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4:40 PM 6th January 2022
sports

Tonia Bern Campbell’s Ashes Laid To Rest In Coniston

Gina Campbell and her partner Brian Eastham at the graveside as the service is conducted by the Reverend Brian Streeter
Gina Campbell and her partner Brian Eastham at the graveside as the service is conducted by the Reverend Brian Streeter
The ashes of Tonia Bern-Campbell have been interred in the grave of her husband speed record breaker Donald Campbell CBE, in a moving ceremony at the Parish cemetery in Coniston 55 years to the day that Donald was killed attempting to raise his world water speed record.

Donald Campbell’s daughter, Gina, her partner Brian friends, and officials of the Ruskin Museum in Coniston which houses the Bluebird wing, gathered in the cemetery for a service on Tuesday January 4th which was conducted by the Reverend Brian Streeter, Parish priest in Coniston.

Gina Campbell chats with the owner of the Land rover   Eric Hadwin as Brian Eastham   inspects the vehicle
Gina Campbell chats with the owner of the Land rover Eric Hadwin as Brian Eastham inspects the vehicle
Tonia died in Palm Springs, America in June last year aged 93 and it had been her wish that her ashes be buried beside her husband.

Tonia was an accomplished singer and actress who met Donald Campbell while performing at the Savoy Hotel in London.

After the short service at the graveyard, the Campbell family and guests visited the Ruskin Museum to see the latest Campbell exhibit, a Land Rover built in 1959 by the company, as part of a sponsorship for Donald Campbell’s world land speed record attempt in Utah in the United States in 1960.

Gina Campbell said:
“This is a generous loan from the Hadwin Family, of an iconic and historic piece of ‘Great’ British engineering, with a huge fan base of followers. So very apt that it should have been used, and is now housed, where it will be, in due course. alongside another iconic historical piece of ‘Great’ British engineering, Bluebird K7.”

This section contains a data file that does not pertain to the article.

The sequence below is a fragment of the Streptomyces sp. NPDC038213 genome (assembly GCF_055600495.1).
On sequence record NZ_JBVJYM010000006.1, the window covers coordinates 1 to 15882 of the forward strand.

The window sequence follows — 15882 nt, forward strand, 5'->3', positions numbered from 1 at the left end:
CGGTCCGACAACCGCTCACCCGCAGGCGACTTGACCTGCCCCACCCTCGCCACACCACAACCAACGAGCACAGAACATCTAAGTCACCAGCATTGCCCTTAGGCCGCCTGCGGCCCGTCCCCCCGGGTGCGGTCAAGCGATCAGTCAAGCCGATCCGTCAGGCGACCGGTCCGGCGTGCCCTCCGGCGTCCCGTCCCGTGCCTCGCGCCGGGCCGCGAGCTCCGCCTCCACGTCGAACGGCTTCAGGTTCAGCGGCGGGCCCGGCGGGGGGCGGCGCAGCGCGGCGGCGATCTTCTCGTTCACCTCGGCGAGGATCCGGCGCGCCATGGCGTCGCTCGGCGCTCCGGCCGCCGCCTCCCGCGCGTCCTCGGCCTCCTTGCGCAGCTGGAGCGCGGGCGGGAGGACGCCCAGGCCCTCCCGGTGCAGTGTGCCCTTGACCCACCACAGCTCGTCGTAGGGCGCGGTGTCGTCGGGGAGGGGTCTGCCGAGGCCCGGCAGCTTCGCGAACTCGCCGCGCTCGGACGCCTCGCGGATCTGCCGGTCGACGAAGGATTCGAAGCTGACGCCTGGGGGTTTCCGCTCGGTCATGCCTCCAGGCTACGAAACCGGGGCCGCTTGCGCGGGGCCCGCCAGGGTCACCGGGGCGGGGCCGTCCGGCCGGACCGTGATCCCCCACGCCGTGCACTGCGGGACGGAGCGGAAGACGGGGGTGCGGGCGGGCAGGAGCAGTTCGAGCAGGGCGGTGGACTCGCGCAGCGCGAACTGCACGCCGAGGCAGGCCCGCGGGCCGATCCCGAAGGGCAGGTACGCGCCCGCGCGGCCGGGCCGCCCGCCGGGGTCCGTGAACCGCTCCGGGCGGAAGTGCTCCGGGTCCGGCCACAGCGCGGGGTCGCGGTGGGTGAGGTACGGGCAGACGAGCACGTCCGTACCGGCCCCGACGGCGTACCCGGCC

The Land Rover was acquired by the Hadwin family not long after Donald Campbell’s untimely death in 1967 from the Campbell estate. It was used as a breakdown vehicle for many years until it became redundant in the late 1970’s.

After many years of disuse, the vehicle has been totally restored and is now on loan to the museum.

Deputy Chairman of the Museum Trustees Jeff Carroll said:
"This long-term loan is a very welcome addition to the Bluebird display, it helps to broaden the story the Museum is able to tell about the Campbell speed dynasty, with absolute provenance.

“We are extremely grateful to the Hadwin family for their offer of the vehicle which has been lovingly restored to a high standard.

“It should appeal to both Campbell and Land Rover fans alike and we look forward to the day when it can be seen alongside Bluebird K7 in the Bluebird Wing. This is, we believe a sister vehicle to the one used at Utah, Lake Eyre and at the 1966/7 Coniston record campaign, that vehicle we understand having been scrapped a number of years ago."